Ben Gunning thinks pop needs to be more musically ambitious
BEN GUNNING at the Rivoli (332 Queen West), Friday (January 29), 9 pm. $10 (or $15 with CD). 416-596-1908.
Ben Gunning has never worked the cruise ship circuit. Nor has he ever been on a cruise.
Yet Mal De Mer (Zunior), his ambitious new genre-bending concept album, tells the tale of a young cruise ship employee who grows increasingly disillusioned with life on the ship.
“I had to make assumptions,” says the Toronto-based Gunning with a laugh. “But if you read the lyrics, you’ll see that it’s not a depiction like ‘I woke up and went to this side of the boat.’ [The ship provided] a convenient set of metaphors that I used to get my point across.”
And the “point” in question is a heady one. Written in meticulously rhymed prose and sung in Gunning’s distinctive taut falsetto, the lyrics vividly depict a godless, unnatural world full of societal alienation and frivolous entertainment, and its effect on the protagonist’s spirit.
All of this is set to equally ambitious, and nearly unclassifiable, music that combines jazz, R&B, hip-hop and prog rock, something with which Gunning’s earlier work with 90s Montreal indie rockers the Local Rabbits also flirted.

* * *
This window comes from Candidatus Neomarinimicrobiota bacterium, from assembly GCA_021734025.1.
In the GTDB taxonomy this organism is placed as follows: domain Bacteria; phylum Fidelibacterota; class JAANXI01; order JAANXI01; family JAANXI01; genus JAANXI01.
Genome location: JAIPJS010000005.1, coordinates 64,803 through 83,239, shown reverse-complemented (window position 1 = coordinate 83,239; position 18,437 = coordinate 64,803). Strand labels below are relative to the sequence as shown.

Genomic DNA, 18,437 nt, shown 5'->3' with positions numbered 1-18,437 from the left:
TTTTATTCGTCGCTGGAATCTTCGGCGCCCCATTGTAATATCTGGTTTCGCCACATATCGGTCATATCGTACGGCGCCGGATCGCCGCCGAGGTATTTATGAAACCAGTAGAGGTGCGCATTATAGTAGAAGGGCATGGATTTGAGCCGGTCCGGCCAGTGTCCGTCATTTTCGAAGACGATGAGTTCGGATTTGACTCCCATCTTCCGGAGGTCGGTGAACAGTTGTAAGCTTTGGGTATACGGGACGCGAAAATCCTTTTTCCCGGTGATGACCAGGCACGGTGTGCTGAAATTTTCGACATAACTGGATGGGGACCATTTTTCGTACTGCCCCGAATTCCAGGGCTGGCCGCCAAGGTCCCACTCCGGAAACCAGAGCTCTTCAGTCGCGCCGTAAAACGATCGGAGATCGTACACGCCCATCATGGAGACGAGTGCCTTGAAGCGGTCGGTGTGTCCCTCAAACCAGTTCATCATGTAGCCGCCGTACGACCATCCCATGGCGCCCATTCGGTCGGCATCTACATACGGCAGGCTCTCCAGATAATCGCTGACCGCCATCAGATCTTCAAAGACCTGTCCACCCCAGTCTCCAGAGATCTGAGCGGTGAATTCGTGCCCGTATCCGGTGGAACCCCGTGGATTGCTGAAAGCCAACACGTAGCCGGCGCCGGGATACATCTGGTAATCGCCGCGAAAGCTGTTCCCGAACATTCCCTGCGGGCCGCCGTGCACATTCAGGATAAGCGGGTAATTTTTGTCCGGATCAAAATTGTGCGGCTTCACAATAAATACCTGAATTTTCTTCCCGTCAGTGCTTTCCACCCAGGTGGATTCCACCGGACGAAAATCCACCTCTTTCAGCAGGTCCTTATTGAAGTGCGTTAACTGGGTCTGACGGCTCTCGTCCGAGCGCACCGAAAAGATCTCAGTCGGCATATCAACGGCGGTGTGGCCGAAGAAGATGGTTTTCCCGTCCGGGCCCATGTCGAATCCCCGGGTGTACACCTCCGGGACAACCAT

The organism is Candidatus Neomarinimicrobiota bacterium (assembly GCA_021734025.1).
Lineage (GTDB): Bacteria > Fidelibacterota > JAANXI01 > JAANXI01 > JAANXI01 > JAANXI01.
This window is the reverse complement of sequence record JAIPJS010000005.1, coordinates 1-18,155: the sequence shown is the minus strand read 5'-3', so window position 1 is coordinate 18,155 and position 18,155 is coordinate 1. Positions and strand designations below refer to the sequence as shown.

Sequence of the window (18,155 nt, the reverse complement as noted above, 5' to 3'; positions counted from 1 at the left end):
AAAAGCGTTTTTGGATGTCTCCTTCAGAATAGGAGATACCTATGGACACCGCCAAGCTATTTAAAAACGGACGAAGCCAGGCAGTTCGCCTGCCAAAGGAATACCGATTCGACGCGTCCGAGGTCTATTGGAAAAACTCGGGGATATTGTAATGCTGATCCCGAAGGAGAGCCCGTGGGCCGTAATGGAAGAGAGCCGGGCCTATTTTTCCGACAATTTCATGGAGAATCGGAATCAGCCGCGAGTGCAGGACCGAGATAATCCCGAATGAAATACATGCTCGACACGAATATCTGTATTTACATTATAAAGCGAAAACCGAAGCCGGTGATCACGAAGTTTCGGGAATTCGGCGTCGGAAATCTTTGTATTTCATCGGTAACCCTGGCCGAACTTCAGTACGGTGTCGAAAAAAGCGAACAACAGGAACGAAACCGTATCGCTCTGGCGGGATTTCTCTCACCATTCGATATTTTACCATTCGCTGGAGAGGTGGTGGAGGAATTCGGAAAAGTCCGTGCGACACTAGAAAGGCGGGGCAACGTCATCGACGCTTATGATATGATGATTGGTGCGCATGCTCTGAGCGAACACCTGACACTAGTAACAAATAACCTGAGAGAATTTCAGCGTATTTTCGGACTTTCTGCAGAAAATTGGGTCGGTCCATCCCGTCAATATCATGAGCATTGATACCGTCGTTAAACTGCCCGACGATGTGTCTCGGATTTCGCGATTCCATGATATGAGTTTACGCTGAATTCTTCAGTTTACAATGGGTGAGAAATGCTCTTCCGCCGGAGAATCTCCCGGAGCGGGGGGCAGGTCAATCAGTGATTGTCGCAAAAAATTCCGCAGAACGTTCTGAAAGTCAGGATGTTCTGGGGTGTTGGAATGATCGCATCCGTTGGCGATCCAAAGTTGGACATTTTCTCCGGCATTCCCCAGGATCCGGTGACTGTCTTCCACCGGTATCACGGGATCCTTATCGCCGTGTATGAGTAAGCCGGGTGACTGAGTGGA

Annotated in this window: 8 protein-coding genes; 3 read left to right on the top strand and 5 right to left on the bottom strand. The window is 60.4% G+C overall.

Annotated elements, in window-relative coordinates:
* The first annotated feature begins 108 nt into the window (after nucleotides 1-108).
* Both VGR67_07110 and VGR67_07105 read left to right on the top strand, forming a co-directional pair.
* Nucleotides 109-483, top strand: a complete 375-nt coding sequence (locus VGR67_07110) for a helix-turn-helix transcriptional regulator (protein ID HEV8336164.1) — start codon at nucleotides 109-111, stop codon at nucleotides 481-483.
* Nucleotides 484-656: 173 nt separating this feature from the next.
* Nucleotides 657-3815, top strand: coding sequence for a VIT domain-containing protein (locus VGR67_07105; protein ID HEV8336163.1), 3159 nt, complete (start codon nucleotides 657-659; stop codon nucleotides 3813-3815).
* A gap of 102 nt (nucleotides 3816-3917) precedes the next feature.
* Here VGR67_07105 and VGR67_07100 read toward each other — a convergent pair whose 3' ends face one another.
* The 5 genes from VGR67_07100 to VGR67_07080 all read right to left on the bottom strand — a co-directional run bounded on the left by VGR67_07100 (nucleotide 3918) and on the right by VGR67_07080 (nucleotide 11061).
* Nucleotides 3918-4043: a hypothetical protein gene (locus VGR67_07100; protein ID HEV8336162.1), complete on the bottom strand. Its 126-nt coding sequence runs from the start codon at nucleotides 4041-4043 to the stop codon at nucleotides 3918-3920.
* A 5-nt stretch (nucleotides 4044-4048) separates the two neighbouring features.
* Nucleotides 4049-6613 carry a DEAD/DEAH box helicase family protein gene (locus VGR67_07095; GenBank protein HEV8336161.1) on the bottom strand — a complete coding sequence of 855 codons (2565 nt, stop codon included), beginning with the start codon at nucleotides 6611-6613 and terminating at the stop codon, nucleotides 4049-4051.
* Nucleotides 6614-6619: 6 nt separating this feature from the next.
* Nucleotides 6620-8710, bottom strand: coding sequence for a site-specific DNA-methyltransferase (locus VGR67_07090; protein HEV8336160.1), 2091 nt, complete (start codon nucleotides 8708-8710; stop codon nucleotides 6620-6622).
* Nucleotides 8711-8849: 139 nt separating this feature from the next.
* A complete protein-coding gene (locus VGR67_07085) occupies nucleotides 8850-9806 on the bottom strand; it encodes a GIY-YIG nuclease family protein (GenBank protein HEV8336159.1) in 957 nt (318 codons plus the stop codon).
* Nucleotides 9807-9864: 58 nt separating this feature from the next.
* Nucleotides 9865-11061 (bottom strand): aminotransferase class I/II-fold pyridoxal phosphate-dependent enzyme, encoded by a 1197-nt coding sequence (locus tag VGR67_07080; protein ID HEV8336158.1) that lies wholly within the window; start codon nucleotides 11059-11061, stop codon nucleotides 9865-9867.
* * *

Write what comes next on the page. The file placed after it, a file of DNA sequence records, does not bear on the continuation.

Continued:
Moreover, it’s funky as hell.
“I enjoy challenging harmony, be it denser chords or chord progressions that aren’t predictable,” says Gunning, a formidable guitarist. “But I try to season some of this compositionally ambitious stuff with accessible elements, like R&B and strong rhythms.
“The songs follow the pop form for the most part. I use that form to get away with stuff that’s not typically put into it.”
Gunning, whose band includes drummer Robin Buckley, bassist Doug Friesen and multi-instrumentalist Dafydd Hughes, admits it’s a painstaking songwriting process. It’s been five years, after all, since his solo debut. But he wouldn’t have it any other way. Most modern pop music, he argues, isn’t trying hard enough.
“I’m not a pop music historian or expert by any means,” says Gunning, “but once the whole punk and new wave thing became accepted, instead of being this exciting revolt against the music industry, it turned into an excuse to put forth some relatively uninventive music.
“I don’t want people to think I don’t like music that falls into those categories. But when I hear polished pop punk that comes out now, to me it has no value. Compositionally it’s useless. Production-wise it’s not aggressive. Lyrically it’s meaningless. It’s not really serving any cultural purpose.
“But I also think I’m a bit of a curmudgeon.”
On merging his influences, including jazz and pop:
On Anita Baker and dated album production:
On his decision to balance playing music with working a full-time day job: